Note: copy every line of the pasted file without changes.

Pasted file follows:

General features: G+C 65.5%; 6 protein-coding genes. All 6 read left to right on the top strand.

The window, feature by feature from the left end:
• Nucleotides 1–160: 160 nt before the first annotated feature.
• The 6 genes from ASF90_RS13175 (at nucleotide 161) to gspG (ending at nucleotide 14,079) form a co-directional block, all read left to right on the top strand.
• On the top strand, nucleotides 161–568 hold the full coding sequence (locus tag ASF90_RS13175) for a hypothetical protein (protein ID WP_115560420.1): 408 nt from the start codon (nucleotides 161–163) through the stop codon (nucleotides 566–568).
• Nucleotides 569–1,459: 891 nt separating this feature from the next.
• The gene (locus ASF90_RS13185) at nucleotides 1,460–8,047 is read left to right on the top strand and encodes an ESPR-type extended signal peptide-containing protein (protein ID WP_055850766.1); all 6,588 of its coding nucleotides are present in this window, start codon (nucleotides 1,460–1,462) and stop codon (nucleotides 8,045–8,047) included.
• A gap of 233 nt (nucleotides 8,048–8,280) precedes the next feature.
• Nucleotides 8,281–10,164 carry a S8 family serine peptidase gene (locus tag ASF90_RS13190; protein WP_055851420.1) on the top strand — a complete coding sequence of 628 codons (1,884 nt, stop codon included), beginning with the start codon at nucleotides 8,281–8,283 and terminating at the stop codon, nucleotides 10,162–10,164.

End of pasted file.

General features: G+C 65.5%; 6 protein-coding genes. All 6 read left to right on the top strand.

The window, feature by feature from the left end:
• Nucleotides 1–160: 160 nt before the first annotated feature.
• The 6 genes from ASF90_RS13175 (at nucleotide 161) to gspG (ending at nucleotide 14,079) form a co-directional block, all read left to right on the top strand.
• On the top strand, nucleotides 161–568 hold the full coding sequence (locus tag ASF90_RS13175) for a hypothetical protein (protein ID WP_115560420.1): 408 nt from the start codon (nucleotides 161–163) through the stop codon (nucleotides 566–568).
• Nucleotides 569–1,459: 891 nt separating this feature from the next.
• The gene (locus ASF90_RS13185) at nucleotides 1,460–8,047 is read left to right on the top strand and encodes an ESPR-type extended signal peptide-containing protein (protein ID WP_055850766.1); all 6,588 of its coding nucleotides are present in this window, start codon (nucleotides 1,460–1,462) and stop codon (nucleotides 8,045–8,047) included.
• A gap of 233 nt (nucleotides 8,048–8,280) precedes the next feature.
• Nucleotides 8,281–10,164 carry a S8 family serine peptidase gene (locus tag ASF90_RS13190; protein WP_055851420.1) on the top strand — a complete coding sequence of 628 codons (1,884 nt, stop codon included), beginning with the start codon at nucleotides 8,281–8,283 and terminating at the stop codon, nucleotides 10,162–10,164.